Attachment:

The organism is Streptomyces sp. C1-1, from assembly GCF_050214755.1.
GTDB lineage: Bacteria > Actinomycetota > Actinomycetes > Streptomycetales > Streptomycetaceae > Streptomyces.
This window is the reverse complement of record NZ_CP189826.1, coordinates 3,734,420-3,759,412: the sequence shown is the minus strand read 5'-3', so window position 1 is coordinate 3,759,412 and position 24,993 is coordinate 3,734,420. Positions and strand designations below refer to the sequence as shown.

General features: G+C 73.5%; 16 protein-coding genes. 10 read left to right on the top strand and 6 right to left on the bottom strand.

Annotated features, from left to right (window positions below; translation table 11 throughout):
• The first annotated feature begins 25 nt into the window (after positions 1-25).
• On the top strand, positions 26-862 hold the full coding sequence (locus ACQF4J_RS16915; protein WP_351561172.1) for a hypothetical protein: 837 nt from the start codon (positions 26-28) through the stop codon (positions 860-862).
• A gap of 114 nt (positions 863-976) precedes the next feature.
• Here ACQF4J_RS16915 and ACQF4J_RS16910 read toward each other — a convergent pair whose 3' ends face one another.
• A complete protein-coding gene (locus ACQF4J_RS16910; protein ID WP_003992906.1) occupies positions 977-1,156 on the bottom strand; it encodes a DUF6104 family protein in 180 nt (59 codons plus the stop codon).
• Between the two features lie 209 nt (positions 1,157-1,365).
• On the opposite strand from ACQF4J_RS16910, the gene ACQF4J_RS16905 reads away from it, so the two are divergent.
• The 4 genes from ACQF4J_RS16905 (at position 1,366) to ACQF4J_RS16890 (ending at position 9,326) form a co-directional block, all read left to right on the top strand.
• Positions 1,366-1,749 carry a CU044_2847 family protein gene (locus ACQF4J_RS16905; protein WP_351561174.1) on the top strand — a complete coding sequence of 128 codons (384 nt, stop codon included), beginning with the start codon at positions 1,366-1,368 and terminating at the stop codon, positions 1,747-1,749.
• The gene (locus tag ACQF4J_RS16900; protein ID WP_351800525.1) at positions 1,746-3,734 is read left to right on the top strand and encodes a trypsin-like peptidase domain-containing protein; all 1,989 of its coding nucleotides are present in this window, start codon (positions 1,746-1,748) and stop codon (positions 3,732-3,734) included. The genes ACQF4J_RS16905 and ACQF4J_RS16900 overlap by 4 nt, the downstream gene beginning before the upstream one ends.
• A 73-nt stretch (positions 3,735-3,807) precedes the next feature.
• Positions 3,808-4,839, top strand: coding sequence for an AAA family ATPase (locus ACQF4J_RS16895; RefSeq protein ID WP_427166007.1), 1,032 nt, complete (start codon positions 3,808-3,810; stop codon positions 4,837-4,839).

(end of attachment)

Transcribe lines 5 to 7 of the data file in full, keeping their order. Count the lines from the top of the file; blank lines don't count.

Annotated features, from left to right (window positions below; translation table 11 throughout):
• The first annotated feature begins 25 nt into the window (after positions 1-25).
• On the top strand, positions 26-862 hold the full coding sequence (locus ACQF4J_RS16915; protein WP_351561172.1) for a hypothetical protein: 837 nt from the start codon (positions 26-28) through the stop codon (positions 860-862).